This is a day I’ve been thinking about for many years now, as I rekindled my love of space flight and its history – The 50th anniversary of the Apollo 1 fire, and event which nearly killed the Apollo program, but at the same time caused such improvements to the spacecraft that it may have done more than any other event to get the program back to where it should have been.
When I was a child, I was heavily interested in space, much as I am now (it’s funny how the things you love as a kid come back around.) I knew all the big names, Al Shepard, John Glenn, Neil Armstrong; the most famous ones. This was just before the internet really became a thing so the best I could learn from were TV documentaries, encyclopedias, and whatever books I could get at the school library.
I remember when I first found out about what is probably my favorite space program, Project Gemini, and being amazed at seeing pictures from the Gemini 7 and 6 rendezvous just how the vehicle looked in orbit! This was about the time Apollo 13 was going in to theaters. I was 10, a little young for the film but I damn loved space and of course my mom took me to go see it.
That was the first I recall hearing about the fire. Apollo 1. I had never heard about it, at least in any detail that I could recall, and I was surprised. I grew up knowing about Challenger (this was, of course, many years before the loss of Columbia), which happened when I was just shy of 1 year old. Apollo 1 was, naturally, before my time.
As a child I wondered why I had never known about this event. As I got older, I learned more about Gus Grissom, Ed White, and Roger Chaffee. These men were the crew of what was supposed to be the first manned Apollo mission; the beginning of our actual reach towards the Moon. If anyone embodied the trailblazing spirit of the early days of the space program, and most importantly the Apollo program, if was them, and their loss is a tragedy that some of us still feel today, even if we weren’t around for that tragic day 50 years ago.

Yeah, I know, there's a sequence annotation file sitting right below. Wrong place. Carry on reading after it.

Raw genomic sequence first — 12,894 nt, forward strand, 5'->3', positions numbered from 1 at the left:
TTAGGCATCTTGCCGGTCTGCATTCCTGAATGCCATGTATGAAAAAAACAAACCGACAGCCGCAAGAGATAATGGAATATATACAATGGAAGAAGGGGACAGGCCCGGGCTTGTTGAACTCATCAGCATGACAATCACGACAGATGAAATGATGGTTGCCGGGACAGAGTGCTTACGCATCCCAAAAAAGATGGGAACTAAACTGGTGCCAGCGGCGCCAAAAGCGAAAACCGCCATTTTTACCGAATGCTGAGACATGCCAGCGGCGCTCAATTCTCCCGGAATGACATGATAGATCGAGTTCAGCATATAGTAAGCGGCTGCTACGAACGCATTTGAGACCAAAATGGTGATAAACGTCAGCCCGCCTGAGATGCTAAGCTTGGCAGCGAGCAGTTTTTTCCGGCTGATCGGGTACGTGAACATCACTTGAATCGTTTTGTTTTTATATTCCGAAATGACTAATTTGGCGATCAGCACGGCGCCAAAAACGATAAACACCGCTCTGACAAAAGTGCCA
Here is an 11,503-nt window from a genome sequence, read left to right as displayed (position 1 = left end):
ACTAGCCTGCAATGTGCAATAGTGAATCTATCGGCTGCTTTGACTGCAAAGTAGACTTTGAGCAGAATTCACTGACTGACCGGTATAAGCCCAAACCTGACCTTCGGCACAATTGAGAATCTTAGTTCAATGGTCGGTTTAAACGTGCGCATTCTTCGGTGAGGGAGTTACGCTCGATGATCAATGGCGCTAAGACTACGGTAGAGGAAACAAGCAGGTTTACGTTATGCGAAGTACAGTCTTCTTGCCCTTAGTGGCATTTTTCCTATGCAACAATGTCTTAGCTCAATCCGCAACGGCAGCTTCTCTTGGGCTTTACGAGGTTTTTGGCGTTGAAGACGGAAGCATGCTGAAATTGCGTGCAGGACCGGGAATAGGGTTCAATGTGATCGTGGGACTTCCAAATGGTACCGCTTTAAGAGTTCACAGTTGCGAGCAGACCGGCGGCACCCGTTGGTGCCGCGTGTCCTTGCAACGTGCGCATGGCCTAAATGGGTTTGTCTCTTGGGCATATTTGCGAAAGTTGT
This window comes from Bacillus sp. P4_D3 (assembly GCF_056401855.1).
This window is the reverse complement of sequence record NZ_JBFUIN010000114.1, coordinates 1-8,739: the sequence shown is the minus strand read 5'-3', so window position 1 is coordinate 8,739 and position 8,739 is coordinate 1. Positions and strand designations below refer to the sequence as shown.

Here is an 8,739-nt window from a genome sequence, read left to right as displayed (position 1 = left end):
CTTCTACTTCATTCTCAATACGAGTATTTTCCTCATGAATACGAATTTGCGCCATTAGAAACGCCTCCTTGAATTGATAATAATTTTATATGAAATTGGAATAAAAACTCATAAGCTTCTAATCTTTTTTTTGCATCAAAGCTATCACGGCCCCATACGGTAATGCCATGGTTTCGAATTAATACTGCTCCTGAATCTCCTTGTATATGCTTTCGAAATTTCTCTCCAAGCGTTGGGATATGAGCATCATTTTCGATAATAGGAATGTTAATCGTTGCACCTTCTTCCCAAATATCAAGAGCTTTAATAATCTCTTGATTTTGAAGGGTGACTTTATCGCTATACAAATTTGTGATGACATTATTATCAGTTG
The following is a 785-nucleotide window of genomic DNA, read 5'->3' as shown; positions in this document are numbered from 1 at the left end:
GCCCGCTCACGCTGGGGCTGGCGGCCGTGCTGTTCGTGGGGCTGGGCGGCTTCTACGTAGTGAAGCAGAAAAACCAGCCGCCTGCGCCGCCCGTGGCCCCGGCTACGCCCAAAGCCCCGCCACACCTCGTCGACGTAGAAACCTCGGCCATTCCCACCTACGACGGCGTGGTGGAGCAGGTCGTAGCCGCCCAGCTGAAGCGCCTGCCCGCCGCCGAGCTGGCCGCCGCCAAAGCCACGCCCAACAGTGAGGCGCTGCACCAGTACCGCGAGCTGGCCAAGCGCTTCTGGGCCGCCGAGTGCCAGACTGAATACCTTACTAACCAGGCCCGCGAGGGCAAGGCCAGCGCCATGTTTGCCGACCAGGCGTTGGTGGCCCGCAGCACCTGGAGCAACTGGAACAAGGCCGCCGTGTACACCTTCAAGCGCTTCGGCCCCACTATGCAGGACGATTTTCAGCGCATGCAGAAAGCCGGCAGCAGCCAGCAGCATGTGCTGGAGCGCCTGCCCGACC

It’s nice that now, 50 years later, Apollo 1 has a proper memorial beyond the remains of Launch Complex 34. A tribute to the crew, which includes the hatch from the Apollo 1 spacecraft, opened today at Kennedy Space Center, complementing the previously built tributes to the Challenger and Columbia crews. Some have already expressed objections but I find what I have seen fitting enough. I’ve always said something from the spacecraft needs to be put on display, and a proper modern memorial for the crew was well overdue.
It’s hard to say much more about the event without going into details about it, or saying what I’ve already said before. I’ve written many previous articles about the fire which you may find interesting to read. Of course, the Wikipedia article on Apollo 1 is useful to educate yourself, if you don’t already know the story: https://en.wikipedia.org/wiki/Apollo_1
I’m sure there are more articles I’ve written that are buried in the archive, but this should do you for now. More to come later tonight, and tomorrow.
Ad Astra Per Aspera